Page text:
What makes India’s RE outlook promising from a policy/ regulatory point of view?
India is amongst the fastest growing renewables markets globally– with over 200 GW of installed renewables capacity and 30% of RE in the energy mix, the country is now targeting Net Zero by 2070. Three recent policy initiatives taken by the Centre that provide a tremendous fillip to the industry include
Notification of GEOA or the Green Energy Open Access norms
Waiver of transmission charges for RE under ISTS
Issuance of annual 50 GW Renewables tenders to accelerate the energy transition
Recent estimates by financial sector experts India could well receive $800 bn investment into green energy over the next decade across RE adoption, battery energy technology, grid infrastructure, and development of green hydrogen. This interest in India is only because the country is ripe for energy transition and the government is committed to it. In the C&I segment, we are increasingly meeting firms that want to maximize the consumption of renewables, as they are aware they play a pivotal role in the country’s decarbonization story. These are clear indicators of the potential of India’s renewables growth story.
What are some of the biggest challenges faced in India from a policy perspective?
In India, electricity is a concurrent subject– which means despite notification from the Centre, States are permitted to interpret, adapt, and issue policies independent of central guidelines. This often leads to policy doublespeak with States amending regulations frequently. For any sector to flourish and attract significant investment – long term, stable and transparent policy, along with quick single-window approvals is imperative. Another challenge is the financial health of Discoms – which results in States often amending policy in the fear that Renewables will take away the lucrative, high-paying commercial and industrial consumers. Given that climate change and emissions control is a priority: an energy transition is no longer an option; which means Discoms will have to realize that encouraging open access and enabling the usage of grid infrastructure by RE developers is an alternate source of revenue and is better for the planet. Even at a central level, issues like ALMM for Open Access projector notifications around the Group Captive structure need to be issued after assessing all stakeholders’ opinions and not in an ad-hoc manner. Notification of uniform policies across States for OA charges, banking settlement, and CEIG approvals in line with GEOA norms will boost the sector.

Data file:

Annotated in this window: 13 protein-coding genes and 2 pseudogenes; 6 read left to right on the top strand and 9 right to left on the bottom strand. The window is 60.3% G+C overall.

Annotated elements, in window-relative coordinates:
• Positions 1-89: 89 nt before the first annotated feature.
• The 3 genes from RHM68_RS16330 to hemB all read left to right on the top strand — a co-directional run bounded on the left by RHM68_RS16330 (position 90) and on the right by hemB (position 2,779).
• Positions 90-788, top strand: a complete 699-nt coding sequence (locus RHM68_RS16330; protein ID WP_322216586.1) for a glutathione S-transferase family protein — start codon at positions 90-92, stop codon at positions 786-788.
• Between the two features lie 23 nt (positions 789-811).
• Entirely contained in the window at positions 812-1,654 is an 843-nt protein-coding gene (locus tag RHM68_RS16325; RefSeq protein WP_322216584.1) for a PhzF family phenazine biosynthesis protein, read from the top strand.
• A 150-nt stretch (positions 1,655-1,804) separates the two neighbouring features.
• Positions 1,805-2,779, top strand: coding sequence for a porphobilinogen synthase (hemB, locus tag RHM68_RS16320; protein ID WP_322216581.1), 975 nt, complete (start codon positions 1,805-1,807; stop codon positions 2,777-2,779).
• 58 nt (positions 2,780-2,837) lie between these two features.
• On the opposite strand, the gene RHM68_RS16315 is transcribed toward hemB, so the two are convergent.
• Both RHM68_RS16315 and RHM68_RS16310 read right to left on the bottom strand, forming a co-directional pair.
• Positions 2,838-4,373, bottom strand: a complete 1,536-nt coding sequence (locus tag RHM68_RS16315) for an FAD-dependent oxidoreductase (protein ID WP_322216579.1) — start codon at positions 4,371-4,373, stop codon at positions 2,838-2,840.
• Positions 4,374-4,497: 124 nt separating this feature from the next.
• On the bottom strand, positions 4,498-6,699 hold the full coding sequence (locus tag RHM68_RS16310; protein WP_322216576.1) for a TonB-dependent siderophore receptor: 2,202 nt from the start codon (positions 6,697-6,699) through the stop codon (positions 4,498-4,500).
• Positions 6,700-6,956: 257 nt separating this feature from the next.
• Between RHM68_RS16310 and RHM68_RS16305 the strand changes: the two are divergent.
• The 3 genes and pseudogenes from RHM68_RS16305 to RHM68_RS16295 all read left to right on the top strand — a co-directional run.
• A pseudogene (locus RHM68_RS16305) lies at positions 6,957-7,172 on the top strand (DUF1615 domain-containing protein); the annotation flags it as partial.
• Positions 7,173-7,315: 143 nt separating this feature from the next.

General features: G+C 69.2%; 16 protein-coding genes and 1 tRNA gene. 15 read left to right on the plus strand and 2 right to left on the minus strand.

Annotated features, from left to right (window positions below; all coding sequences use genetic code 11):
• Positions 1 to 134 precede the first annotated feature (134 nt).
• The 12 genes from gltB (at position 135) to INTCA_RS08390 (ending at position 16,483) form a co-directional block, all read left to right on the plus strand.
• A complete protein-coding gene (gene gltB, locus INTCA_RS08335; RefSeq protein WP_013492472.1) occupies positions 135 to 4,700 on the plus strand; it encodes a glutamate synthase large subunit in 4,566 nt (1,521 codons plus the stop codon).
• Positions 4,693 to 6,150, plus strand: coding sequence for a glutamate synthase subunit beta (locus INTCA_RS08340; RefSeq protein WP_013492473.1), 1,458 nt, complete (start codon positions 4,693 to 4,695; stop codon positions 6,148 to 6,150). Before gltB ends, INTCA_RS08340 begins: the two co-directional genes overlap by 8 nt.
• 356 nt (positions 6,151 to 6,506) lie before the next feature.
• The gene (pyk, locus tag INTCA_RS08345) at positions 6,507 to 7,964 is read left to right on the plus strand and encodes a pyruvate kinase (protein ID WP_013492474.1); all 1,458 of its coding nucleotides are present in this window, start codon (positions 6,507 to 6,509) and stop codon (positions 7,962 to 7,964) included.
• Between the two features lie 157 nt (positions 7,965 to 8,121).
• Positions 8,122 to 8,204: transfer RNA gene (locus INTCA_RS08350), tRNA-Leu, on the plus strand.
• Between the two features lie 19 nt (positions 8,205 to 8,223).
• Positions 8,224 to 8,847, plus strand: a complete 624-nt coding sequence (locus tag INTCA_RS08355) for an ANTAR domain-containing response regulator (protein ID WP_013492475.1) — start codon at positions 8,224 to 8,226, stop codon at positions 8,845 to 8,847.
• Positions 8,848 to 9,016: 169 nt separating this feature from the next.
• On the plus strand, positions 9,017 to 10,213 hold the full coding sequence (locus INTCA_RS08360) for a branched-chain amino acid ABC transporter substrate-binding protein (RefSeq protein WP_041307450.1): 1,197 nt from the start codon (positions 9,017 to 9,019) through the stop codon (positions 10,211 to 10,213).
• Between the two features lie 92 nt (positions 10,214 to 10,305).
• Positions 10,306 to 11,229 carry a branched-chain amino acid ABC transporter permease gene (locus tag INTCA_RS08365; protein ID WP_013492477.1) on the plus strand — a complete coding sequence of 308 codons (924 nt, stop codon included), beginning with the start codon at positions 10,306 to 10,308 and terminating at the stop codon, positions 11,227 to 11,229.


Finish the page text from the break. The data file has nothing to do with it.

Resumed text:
Could you please provide insights into Fourth Partner Energy’s approach to market entry and expansion in different countries?
Fourth Partner Energy adopts both an active and passive approach to market entry, actively seeking attractive countries while also considering partnership propositions. In evaluating potential markets, our key criterion is the long-term scalability, which depends on the presence of credible Commercial and Industrial (C&I) companies and their growth rate, complemented by government policies promoting renewable energy sources and improving the energy mix. With a strong track record of serving over 200+ corporate houses in India, we also consider the presence of our existing clientele in a target market as an indicator of potential sales opportunities. Additionally, we conduct thorough value chain analyses to assess market maturity and identify the unique value proposition our company can bring, allowing us to position ourselves strategically. Our primary business models revolve around decarbonizing the electricity requirements of the C&I sector through onsite solar, offsite solar, wind-solar hybrid solutions, battery energy storage systems (BESS), and electric vehicle(EV) charging infrastructure. During market assessments, we carefully examine the segments in which we can participate based on the local laws and regulatory environment. Furthermore, we prioritize the financial viability of projects and aim to provide attractive economic incentives and savings to C&I companies. This entails a comprehensive evaluation of factors such as material costs, tax and duty exemptions, fiscal benefits, debt availability, and the tariff we can offer in comparison to the retail grid tariff. Our corporate structure strategy aligns with local foreign direct investment (FDI) allowances for the energy sector.